When Your Head is Down, You Can’t Look in the Mirror

Hanging our heads is a helpless position. We can’t even look in the mirror when our head is down.

Part of progress is often being sorry for our mistakes and to learn how not to make them and turn from doing it again. If our problem is of our own making, we have to do that if we want to prevent the problems in the future.

There are those people who lose every single job because of a “bad boss.” Well, either they are horrific at picking jobs or the problem is closer to home and stands in their sneakers and puts on their pants every morning. And when families enable this behavior without helping the person understand that their absenteeism or defensiveness or anger or irresponsibility is part of the problem – it will repeat itself. And this part is hard.

But the person you’re trying to “help” isn’t going to get better hanging their head. They have to look up and look into the eyes of those who love them and learn how to improve their behavior so their situation can change. We can all learn from problems.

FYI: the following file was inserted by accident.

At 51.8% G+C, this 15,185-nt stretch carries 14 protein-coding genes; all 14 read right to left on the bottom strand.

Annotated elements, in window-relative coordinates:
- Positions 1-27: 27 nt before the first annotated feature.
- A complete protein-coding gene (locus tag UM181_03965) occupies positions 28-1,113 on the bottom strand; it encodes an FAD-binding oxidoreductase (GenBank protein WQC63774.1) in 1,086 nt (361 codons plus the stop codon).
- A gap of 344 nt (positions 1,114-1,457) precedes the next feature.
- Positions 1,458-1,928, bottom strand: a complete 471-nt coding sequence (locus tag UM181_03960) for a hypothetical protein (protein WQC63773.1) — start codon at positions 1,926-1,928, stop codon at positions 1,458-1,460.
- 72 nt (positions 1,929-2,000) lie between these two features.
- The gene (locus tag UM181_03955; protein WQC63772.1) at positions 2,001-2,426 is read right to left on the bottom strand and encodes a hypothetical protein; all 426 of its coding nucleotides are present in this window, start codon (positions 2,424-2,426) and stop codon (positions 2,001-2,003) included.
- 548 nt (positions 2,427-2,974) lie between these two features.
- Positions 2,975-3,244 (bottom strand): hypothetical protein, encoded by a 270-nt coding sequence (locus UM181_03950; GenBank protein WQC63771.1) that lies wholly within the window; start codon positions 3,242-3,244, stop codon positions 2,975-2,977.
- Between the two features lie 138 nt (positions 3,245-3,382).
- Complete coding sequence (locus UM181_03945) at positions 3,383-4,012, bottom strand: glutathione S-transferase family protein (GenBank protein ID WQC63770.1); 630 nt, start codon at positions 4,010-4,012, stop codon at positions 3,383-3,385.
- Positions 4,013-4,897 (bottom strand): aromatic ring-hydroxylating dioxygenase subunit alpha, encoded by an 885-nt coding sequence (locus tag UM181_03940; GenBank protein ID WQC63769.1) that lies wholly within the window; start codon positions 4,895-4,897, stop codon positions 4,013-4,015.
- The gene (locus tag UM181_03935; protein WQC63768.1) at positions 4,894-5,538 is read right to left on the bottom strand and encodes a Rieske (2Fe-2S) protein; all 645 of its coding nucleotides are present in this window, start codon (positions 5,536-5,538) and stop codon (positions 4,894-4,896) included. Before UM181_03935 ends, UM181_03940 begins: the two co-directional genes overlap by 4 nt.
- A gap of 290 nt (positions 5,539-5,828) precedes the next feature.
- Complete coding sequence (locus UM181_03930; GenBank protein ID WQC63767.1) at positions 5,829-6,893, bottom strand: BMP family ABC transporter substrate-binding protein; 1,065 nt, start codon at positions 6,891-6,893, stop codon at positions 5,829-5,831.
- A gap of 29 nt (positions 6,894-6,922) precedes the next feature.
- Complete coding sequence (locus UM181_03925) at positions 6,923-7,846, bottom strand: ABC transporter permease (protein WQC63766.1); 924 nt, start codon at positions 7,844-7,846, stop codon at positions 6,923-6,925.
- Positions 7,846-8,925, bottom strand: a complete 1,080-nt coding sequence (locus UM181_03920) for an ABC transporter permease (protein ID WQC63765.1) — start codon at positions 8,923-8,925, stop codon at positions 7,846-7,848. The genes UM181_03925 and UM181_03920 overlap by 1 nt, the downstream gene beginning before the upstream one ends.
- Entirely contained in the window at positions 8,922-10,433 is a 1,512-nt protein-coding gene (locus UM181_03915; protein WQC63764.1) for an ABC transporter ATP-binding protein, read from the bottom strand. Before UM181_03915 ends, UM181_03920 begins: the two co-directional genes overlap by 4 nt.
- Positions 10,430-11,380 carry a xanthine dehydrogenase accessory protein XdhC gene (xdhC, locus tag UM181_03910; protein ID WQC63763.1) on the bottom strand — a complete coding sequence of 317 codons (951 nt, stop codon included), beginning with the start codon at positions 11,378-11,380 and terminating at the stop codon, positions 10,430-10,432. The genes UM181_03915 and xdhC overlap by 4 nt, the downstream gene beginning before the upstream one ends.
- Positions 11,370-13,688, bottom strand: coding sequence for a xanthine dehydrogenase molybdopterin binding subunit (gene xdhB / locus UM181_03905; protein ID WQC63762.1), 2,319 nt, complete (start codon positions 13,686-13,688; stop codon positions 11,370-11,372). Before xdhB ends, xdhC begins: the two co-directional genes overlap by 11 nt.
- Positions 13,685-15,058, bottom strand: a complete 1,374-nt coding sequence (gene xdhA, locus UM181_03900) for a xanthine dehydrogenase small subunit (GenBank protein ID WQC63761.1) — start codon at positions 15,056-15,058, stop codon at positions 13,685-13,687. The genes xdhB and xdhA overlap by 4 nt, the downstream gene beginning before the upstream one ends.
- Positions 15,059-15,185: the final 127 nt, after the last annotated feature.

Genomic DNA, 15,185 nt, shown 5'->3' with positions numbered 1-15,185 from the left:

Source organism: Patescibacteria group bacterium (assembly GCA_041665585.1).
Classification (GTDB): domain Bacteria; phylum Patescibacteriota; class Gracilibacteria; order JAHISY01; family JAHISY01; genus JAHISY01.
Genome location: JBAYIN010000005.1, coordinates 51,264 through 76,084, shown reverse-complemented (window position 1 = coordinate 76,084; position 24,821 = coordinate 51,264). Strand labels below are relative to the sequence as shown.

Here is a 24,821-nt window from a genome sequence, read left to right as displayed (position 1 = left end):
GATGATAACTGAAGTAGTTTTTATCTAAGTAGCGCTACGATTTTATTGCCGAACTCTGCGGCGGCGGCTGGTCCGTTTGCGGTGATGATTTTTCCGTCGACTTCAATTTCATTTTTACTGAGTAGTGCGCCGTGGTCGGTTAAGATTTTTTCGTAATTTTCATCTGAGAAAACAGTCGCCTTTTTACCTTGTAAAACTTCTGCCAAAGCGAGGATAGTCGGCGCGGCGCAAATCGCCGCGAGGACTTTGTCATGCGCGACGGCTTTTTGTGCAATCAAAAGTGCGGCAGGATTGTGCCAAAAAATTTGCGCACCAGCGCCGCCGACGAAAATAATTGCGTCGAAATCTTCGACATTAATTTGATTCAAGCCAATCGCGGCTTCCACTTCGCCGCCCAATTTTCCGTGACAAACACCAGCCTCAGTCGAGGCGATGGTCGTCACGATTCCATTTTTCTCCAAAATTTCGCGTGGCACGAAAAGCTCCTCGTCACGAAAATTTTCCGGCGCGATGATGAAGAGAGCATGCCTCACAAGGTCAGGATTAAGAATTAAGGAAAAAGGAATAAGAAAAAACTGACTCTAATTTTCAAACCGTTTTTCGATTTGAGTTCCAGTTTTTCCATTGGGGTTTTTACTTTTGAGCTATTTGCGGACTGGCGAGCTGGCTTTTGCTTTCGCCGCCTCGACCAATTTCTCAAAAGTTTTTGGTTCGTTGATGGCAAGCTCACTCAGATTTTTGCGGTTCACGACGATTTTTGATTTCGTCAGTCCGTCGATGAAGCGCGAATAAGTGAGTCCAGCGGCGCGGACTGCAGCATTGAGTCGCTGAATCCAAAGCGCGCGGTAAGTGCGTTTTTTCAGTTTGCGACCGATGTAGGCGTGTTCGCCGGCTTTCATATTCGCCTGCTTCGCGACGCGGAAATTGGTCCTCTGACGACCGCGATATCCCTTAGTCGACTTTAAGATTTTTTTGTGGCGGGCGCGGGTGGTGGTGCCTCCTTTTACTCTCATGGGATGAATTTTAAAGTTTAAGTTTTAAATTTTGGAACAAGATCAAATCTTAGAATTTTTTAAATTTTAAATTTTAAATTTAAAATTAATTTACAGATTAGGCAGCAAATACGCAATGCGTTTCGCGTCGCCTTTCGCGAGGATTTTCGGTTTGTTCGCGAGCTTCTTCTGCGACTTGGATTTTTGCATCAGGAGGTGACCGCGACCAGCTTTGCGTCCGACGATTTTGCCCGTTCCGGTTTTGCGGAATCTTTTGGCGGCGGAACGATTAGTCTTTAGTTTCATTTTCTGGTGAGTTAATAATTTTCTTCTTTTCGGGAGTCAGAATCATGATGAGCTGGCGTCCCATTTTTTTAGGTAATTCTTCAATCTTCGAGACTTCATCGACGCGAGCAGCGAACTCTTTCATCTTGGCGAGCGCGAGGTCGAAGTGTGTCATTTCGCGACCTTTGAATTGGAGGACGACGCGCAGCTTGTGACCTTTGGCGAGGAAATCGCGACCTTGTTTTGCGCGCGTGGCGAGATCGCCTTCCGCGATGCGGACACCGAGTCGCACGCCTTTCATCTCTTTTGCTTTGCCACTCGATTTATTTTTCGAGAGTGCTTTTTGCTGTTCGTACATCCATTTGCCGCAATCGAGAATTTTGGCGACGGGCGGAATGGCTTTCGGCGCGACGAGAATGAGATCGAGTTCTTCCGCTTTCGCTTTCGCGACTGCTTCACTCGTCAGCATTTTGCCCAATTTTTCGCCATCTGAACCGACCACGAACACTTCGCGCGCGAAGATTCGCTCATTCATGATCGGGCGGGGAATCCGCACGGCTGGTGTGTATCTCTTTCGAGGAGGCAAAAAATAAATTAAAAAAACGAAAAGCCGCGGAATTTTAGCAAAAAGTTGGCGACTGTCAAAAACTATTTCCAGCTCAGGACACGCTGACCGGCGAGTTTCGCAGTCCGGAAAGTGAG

Holding Your Head Up

However, in many cases, after you’ve examined yourself to learn what you need to do to improve your part of the situation it is time to find the next step when:

  • You didn’t get the promotion you wanted at work.
  • The person you loved didn’t love you back.
  • You had a financial disaster and your savings is gone and you’re in a mess.

Keep your head up and look for what’s next.

Keep your head up and look for what you can learn.

Keep your head up and find people who can help you improve.

Keep your head up and look for the next opportunity.